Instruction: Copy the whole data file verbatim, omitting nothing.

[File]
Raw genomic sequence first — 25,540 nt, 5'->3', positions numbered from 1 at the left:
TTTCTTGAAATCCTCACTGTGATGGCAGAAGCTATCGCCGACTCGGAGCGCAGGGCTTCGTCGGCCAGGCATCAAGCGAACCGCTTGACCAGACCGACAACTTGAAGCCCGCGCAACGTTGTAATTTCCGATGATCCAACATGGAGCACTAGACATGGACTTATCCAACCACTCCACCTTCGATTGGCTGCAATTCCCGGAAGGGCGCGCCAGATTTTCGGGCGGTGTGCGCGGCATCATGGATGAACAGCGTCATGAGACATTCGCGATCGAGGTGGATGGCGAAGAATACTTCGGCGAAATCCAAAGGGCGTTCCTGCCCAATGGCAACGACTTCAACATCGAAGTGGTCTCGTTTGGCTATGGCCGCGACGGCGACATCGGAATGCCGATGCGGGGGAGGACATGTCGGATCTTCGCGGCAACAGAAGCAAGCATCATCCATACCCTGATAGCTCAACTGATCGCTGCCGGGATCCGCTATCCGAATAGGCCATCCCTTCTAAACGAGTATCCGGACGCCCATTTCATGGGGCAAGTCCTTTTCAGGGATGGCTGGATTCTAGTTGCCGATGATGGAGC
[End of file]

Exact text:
Raw genomic sequence first — 25,540 nt, 5'->3', positions numbered from 1 at the left:
TTTCTTGAAATCCTCACTGTGATGGCAGAAGCTATCGCCGACTCGGAGCGCAGGGCTTCGTCGGCCAGGCATCAAGCGAACCGCTTGACCAGACCGACAACTTGAAGCCCGCGCAACGTTGTAATTTCCGATGATCCAACATGGAGCACTAGACATGGACTTATCCAACCACTCCACCTTCGATTGGCTGCAATTCCCGGAAGGGCGCGCCAGATTTTCGGGCGGTGTGCGCGGCATCATGGATGAACAGCGTCATGAGACATTCGCGATCGAGGTGGATGGCGAAGAATACTTCGGCGAAATCCAAAGGGCGTTCCTGCCCAATGGCAACGACTTCAACATCGAAGTGGTCTCGTTTGGCTATGGCCGCGACGGCGACATCGGAATGCCGATGCGGGGGAGGACATGTCGGATCTTCGCGGCAACAGAAGCAAGCATCATCCATACCCTGATAGCTCAACTGATCGCTGCCGGGATCCGCTATCCGAATAGGCCATCCCTTCTAAACGAGTATCCGGACGCCCATTTCATGGGGCAAGTCCTTTTCAGGGATGGCTGGATTCTAGTTGCCGATGATGGAGC